TITL: With so many other bands and artists around, what makes you stand out? If you had to sell yourself to a music fan, what would you tell them? 

CS: I write songs, then I work hard to record, mix and master them. I play them in various venues large and small with different formations. I’ll sell you at the show. And maybe over dinner.

TITL: To what extent have your musical influences changed over the course of your life and how do and have those influences impact the music you’ve made and make now?

CS: Music has a funny way of influencing you at different times for different reasons. I hate to admit it, but I’ve only recently discovered the Harry Nilsson record Pussy Cats which is at this very moment affecting me profoundly.

TITL: Which one band or artist might you say you sound most similar to? 

CS: Only the best ones.

TITL: Who or what is your biggest inspiration when it comes to music and song-writing? 

CS: It’s a funny thing that one… you don’t wanna look too high otherwise you get cold feet and wanna give up because your heroes can make you feel like you just pale in comparison. I think my biggest inspiration is making the time, then actually taking it, and not taking myself too seriously. Things tend to get better and better as you go.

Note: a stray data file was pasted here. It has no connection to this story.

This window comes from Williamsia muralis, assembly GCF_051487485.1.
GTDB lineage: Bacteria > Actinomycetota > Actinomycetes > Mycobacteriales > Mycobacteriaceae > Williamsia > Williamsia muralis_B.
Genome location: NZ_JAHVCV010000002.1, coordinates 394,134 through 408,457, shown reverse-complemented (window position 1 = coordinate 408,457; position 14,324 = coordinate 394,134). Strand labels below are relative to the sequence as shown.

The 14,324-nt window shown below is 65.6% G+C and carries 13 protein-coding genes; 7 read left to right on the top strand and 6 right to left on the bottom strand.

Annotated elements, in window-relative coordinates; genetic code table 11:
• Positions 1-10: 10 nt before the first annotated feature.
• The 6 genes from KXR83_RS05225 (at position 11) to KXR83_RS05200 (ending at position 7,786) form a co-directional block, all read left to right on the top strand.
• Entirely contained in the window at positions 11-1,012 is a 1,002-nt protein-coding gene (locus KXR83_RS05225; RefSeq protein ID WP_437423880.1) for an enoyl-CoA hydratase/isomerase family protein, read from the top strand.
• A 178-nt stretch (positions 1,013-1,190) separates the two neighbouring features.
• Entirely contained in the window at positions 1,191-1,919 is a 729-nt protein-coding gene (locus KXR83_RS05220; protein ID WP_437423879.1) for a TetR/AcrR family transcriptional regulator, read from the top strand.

TITL: Your new album has been praised by the likes of Mojo and Classic Rock among others, but do you actually care much about what critics think or are you more concerned with the thoughts of your fans? 

CS: It’s always nice to get a nod here and there but if I was here for it I might as well be selling yogurt. My favorite place to know whether people are into what I’m doing is on stage. It’s immediate and clear. No filters.

TITL: The album features co-writes/collaborations with Ryan Adams and Zac Rae of Death Cab For Cutie. How did those collaborations come about and what did each bring to the writing/creative process for the album?

CS: I met Ryan when we were just kids. We were guys in the 3rd room at the time of The Rolling Stones who were working on Bridges to Babylon. We were just a couple of kids back then but really became close when he and Ethan Johns asked me to come play on Gold. At some point later Ryan had built his studio, PaxAm and invited me to come be creative there. With him… without him. He was ever so supportive. He ended up helping me finish Criminal Mind.